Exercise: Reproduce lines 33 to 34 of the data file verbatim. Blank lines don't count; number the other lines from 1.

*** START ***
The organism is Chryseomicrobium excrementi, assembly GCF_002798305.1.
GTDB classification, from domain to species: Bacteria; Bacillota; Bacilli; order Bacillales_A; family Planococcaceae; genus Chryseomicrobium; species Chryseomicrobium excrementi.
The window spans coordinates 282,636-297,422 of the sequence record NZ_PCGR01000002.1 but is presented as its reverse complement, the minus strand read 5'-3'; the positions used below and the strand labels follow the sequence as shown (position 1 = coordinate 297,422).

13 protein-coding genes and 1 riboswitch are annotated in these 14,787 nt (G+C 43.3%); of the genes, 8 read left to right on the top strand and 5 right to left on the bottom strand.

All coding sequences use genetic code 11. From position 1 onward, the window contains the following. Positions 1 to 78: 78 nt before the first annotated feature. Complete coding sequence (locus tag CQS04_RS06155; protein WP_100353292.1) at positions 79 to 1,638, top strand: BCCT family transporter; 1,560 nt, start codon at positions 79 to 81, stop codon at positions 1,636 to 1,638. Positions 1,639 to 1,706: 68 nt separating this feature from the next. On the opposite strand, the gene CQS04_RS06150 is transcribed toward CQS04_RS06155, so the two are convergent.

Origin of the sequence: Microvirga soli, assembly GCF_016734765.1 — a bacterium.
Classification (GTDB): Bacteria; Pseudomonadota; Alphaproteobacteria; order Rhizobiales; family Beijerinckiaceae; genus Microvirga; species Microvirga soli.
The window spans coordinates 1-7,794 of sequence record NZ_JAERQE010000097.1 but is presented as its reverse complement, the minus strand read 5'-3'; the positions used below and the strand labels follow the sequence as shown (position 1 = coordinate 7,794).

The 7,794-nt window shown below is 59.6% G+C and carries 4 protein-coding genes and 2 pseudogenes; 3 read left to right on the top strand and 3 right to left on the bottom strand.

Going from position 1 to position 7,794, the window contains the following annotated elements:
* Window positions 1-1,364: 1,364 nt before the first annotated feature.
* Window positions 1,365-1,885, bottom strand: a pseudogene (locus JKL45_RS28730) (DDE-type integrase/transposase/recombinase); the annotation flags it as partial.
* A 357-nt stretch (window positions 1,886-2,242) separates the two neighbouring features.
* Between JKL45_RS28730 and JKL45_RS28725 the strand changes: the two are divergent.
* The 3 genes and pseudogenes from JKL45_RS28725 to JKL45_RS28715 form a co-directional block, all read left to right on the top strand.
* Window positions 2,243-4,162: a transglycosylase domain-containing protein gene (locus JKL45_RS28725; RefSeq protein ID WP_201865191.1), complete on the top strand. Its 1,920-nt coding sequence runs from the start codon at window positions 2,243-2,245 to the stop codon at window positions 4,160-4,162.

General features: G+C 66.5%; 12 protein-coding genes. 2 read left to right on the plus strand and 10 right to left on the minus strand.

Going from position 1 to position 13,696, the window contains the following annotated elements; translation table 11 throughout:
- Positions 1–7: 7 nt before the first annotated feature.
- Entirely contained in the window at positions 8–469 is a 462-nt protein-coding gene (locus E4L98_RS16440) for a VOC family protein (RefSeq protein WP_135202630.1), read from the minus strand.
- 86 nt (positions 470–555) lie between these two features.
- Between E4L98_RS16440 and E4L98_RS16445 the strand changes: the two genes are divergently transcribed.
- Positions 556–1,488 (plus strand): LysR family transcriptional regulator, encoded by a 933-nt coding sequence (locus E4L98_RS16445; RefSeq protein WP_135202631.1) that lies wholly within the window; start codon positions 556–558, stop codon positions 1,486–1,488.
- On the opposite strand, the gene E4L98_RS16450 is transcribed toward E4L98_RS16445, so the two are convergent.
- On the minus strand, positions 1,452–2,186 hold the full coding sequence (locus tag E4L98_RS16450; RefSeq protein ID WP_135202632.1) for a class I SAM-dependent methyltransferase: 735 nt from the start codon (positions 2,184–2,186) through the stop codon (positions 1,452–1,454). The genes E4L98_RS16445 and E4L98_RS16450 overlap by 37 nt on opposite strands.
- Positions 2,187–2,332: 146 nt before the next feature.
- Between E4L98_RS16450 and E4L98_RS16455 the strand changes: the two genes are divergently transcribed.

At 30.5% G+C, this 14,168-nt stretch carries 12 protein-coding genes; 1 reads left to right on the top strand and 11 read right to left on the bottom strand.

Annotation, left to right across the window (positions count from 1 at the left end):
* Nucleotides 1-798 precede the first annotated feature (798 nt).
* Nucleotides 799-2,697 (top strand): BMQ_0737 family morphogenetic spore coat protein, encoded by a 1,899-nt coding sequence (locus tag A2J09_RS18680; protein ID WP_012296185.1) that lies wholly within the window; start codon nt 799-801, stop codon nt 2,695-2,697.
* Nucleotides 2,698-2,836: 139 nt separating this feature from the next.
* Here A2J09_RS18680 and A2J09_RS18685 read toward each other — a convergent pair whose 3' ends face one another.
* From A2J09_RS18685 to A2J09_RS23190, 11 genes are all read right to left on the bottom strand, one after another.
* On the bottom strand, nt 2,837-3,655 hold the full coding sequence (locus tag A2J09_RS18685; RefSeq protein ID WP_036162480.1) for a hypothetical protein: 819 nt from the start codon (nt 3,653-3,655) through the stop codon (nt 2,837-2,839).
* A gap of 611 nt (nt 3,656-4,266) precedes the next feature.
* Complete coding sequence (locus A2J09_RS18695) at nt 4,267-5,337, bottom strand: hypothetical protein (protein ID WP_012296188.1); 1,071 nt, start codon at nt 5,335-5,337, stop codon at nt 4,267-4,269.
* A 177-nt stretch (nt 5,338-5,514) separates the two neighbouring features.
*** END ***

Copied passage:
* Here A2J09_RS18680 and A2J09_RS18685 read toward each other — a convergent pair whose 3' ends face one another.
* From A2J09_RS18685 to A2J09_RS23190, 11 genes are all read right to left on the bottom strand, one after another.